The winter weather was pleasant but still chilly. As we approached the hotel, we found a vending machine along the sidewalk and decided to get a hot beverage in a can to warm up a little.
|For a relaxing time, make it Suntory time|
Once at the hotel, we realized we still had a couple hours to kill. We opted to trek into the forested area behind the hotel as a start and just see where the journey led us. In the forested area, we were delighted to see stands of bamboo. This, however, did not equate to new birds.
|The towering bamboo creaked and groaned while swaying in the wind|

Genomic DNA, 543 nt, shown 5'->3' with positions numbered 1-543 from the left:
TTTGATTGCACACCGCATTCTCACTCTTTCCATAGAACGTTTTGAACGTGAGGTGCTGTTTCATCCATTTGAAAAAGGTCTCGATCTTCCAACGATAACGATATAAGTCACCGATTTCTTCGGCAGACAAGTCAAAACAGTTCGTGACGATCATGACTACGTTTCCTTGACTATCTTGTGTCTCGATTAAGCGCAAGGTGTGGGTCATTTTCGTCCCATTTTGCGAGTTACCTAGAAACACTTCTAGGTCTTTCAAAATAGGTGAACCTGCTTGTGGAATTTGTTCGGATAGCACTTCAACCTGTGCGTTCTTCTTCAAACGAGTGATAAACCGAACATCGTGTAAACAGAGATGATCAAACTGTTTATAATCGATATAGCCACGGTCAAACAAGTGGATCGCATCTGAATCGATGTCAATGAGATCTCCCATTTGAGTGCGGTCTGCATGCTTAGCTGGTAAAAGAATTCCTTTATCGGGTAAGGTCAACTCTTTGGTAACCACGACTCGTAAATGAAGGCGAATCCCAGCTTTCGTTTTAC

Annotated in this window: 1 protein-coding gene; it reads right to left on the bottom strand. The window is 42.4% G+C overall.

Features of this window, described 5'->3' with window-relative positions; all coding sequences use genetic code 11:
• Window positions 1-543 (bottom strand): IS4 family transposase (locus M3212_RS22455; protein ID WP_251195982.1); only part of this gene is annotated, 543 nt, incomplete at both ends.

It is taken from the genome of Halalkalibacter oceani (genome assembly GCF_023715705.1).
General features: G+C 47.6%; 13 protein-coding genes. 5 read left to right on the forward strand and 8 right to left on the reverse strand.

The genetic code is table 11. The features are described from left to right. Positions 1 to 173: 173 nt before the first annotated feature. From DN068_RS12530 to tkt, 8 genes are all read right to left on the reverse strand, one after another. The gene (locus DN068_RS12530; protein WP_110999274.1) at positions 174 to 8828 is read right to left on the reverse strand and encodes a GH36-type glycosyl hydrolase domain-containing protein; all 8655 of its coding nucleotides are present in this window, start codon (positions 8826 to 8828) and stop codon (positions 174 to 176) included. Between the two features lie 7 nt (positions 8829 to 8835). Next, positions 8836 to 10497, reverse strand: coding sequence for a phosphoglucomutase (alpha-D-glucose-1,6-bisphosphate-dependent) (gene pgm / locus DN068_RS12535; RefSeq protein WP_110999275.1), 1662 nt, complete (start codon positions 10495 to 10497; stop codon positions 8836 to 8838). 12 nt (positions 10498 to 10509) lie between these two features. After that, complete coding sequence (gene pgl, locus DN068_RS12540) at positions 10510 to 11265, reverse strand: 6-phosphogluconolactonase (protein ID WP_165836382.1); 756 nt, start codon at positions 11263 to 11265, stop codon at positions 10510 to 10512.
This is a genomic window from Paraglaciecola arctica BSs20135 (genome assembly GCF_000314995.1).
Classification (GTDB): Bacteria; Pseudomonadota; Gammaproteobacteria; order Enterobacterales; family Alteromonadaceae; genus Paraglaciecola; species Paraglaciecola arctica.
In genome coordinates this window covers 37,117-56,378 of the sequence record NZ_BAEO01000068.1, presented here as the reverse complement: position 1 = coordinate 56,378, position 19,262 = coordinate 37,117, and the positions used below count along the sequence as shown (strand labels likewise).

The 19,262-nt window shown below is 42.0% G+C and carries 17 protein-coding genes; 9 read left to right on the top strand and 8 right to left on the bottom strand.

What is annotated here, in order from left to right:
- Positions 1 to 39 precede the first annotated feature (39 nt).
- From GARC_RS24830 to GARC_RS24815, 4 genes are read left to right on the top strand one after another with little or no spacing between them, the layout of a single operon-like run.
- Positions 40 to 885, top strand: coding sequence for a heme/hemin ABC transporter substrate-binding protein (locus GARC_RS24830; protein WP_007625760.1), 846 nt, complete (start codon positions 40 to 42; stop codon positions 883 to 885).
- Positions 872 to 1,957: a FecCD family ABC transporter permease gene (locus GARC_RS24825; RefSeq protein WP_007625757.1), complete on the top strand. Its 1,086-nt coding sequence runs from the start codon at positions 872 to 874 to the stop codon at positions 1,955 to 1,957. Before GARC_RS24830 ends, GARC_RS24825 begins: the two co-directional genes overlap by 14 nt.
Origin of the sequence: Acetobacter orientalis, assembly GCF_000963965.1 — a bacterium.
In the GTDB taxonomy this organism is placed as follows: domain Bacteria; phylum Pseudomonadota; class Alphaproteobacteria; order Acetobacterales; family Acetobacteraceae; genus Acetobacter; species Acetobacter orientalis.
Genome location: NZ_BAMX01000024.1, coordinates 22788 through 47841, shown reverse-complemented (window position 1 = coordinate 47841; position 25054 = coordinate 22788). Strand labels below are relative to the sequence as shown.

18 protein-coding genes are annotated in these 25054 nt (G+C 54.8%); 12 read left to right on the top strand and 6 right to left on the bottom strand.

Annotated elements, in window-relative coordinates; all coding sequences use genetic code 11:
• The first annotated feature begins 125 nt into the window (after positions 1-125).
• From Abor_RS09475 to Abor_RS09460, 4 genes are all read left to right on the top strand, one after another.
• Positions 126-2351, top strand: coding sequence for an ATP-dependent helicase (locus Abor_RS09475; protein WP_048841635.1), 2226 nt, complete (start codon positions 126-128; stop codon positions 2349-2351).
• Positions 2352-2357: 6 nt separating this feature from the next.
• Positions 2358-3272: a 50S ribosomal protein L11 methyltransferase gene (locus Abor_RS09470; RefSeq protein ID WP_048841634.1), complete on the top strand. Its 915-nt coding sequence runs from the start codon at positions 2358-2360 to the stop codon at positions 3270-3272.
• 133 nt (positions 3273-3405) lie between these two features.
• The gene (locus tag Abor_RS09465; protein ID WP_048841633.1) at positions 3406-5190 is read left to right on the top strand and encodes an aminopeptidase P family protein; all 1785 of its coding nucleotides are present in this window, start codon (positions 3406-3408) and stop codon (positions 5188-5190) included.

Due to the minimal bird activity through the forested area, we moved along quickly and came out to a road on the other side of the forest stand. A flash of movement alerted us to the presence of another much-sought after gem: a male Red-flanked Bluetail! This diminutive flycatcher actually has orange flanks and the head, back, and tail are all a dazzling shade of blue. They have also been called Orange-flanked Bush-Robins which reflects their former placement under the thrush family Turdidae. They have now been placed in with Old World flycatchers under the family Muscicapidae. The latter is more fitting as we saw it swiftly sally out and dart back into the roadside vegetation. We quickly lost track of the bluetail but we savoured the moment and followed it up with a high five. Another high five-worthy bird was right around the corner in a beautifully-manicured front yard. Sitting right out in broad daylight, we had a male Daurian Redstart. Old World redstarts look nothing like the redstarts back home, which is why some have suggested we call our birds "whitestarts". Just like the Red-flanked Bluetail, the placement of Daurian Redstart has shifted from Turdidae to Muscicapidae. They are equally as tantalizing with their neat lines defining a silver-grey cap, rusty-orange chest and belly, black throat and back, and topping it off with white patches in the wings.